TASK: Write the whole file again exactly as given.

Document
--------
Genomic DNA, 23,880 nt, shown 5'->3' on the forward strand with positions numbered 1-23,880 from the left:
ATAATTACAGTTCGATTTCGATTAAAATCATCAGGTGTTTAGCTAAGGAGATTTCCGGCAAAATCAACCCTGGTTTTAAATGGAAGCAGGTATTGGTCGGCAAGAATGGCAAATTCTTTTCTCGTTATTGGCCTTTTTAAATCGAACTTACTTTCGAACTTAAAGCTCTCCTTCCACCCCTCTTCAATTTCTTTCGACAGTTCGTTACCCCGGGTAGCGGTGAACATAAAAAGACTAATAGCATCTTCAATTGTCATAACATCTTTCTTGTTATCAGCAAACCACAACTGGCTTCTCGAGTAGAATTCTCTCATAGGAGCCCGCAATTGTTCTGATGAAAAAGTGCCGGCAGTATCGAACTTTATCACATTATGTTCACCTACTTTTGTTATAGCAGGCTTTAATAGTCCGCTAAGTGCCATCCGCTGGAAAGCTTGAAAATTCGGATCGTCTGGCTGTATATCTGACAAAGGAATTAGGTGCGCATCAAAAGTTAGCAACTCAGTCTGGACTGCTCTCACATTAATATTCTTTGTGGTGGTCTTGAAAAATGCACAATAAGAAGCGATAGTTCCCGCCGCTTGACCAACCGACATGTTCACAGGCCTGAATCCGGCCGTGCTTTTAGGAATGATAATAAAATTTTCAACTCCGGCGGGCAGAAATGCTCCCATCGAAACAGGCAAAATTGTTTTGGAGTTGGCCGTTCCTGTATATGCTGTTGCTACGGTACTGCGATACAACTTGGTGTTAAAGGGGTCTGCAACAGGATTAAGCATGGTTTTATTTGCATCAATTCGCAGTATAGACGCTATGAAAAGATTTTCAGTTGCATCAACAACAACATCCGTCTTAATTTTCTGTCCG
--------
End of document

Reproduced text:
Genomic DNA, 23,880 nt, shown 5'->3' on the forward strand with positions numbered 1-23,880 from the left:
ATAATTACAGTTCGATTTCGATTAAAATCATCAGGTGTTTAGCTAAGGAGATTTCCGGCAAAATCAACCCTGGTTTTAAATGGAAGCAGGTATTGGTCGGCAAGAATGGCAAATTCTTTTCTCGTTATTGGCCTTTTTAAATCGAACTTACTTTCGAACTTAAAGCTCTCCTTCCACCCCTCTTCAATTTCTTTCGACAGTTCGTTACCCCGGGTAGCGGTGAACATAAAAAGACTAATAGCATCTTCAATTGTCATAACATCTTTCTTGTTATCAGCAAACCACAACTGGCTTCTCGAGTAGAATTCTCTCATAGGAGCCCGCAATTGTTCTGATGAAAAAGTGCCGGCAGTATCGAACTTTATCACATTATGTTCACCTACTTTTGTTATAGCAGGCTTTAATAGTCCGCTAAGTGCCATCCGCTGGAAAGCTTGAAAATTCGGATCGTCTGGCTGTATATCTGACAAAGGAATTAGGTGCGCATCAAAAGTTAGCAACTCAGTCTGGACTGCTCTCACATTAATATTCTTTGTGGTGGTCTTGAAAAATGCACAATAAGAAGCGATAGTTCCCGCCGCTTGACCAACCGACATGTTCACAGGCCTGAATCCGGCCGTGCTTTTAGGAATGATAATAAAATTTTCAACTCCGGCGGGCAGAAATGCTCCCATCGAAACAGGCAAAATTGTTTTGGAGTTGGCCGTTCCTGTATATGCTGTTGCTACGGTACTGCGATACAACTTGGTGTTAAAGGGGTCTGCAACAGGATTAAGCATGGTTTTATTTGCATCAATTCGCAGTATAGACGCTATGAAAAGATTTTCAGTTGCATCAACAACAACATCCGTCTTAATTTTCTGTCCG